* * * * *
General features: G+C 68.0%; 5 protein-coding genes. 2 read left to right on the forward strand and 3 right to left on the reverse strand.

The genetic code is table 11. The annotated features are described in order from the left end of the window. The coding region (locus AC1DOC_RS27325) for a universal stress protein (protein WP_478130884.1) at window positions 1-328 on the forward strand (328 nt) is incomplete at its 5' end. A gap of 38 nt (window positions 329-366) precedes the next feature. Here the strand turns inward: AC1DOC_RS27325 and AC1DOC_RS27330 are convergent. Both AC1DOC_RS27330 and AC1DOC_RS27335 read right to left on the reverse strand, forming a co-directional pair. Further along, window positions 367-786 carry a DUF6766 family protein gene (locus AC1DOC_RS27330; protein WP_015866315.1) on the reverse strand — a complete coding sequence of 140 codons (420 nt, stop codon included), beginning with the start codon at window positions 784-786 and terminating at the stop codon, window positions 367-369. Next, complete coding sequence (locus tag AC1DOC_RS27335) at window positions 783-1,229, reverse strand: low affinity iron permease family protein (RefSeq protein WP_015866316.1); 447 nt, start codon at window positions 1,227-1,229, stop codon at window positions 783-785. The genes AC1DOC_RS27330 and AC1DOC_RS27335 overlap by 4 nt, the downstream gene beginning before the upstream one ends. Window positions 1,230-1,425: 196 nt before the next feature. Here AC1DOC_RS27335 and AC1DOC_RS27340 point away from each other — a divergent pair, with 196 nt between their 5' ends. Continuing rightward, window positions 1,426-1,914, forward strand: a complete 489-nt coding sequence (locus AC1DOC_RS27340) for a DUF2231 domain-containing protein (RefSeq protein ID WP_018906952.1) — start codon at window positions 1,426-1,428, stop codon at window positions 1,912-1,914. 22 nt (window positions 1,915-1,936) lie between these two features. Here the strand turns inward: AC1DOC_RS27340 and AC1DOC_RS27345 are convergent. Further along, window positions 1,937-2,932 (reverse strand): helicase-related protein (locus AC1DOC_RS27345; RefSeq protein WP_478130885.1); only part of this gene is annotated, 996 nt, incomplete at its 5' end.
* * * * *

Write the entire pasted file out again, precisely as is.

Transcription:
General features: G+C 68.0%; 5 protein-coding genes. 2 read left to right on the forward strand and 3 right to left on the reverse strand.

The genetic code is table 11. The annotated features are described in order from the left end of the window. The coding region (locus AC1DOC_RS27325) for a universal stress protein (protein WP_478130884.1) at window positions 1-328 on the forward strand (328 nt) is incomplete at its 5' end. A gap of 38 nt (window positions 329-366) precedes the next feature. Here the strand turns inward: AC1DOC_RS27325 and AC1DOC_RS27330 are convergent. Both AC1DOC_RS27330 and AC1DOC_RS27335 read right to left on the reverse strand, forming a co-directional pair. Further along, window positions 367-786 carry a DUF6766 family protein gene (locus AC1DOC_RS27330; protein WP_015866315.1) on the reverse strand — a complete coding sequence of 140 codons (420 nt, stop codon included), beginning with the start codon at window positions 784-786 and terminating at the stop codon, window positions 367-369. Next, complete coding sequence (locus tag AC1DOC_RS27335) at window positions 783-1,229, reverse strand: low affinity iron permease family protein (RefSeq protein WP_015866316.1); 447 nt, start codon at window positions 1,227-1,229, stop codon at window positions 783-785. The genes AC1DOC_RS27330 and AC1DOC_RS27335 overlap by 4 nt, the downstream gene beginning before the upstream one ends. Window positions 1,230-1,425: 196 nt before the next feature. Here AC1DOC_RS27335 and AC1DOC_RS27340 point away from each other — a divergent pair, with 196 nt between their 5' ends. Continuing rightward, window positions 1,426-1,914, forward strand: a complete 489-nt coding sequence (locus AC1DOC_RS27340) for a DUF2231 domain-containing protein (RefSeq protein ID WP_018906952.1) — start codon at window positions 1,426-1,428, stop codon at window positions 1,912-1,914. 22 nt (window positions 1,915-1,936) lie between these two features. Here the strand turns inward: AC1DOC_RS27340 and AC1DOC_RS27345 are convergent. Further along, window positions 1,937-2,932 (reverse strand): helicase-related protein (locus AC1DOC_RS27345; RefSeq protein WP_478130885.1); only part of this gene is annotated, 996 nt, incomplete at its 5' end.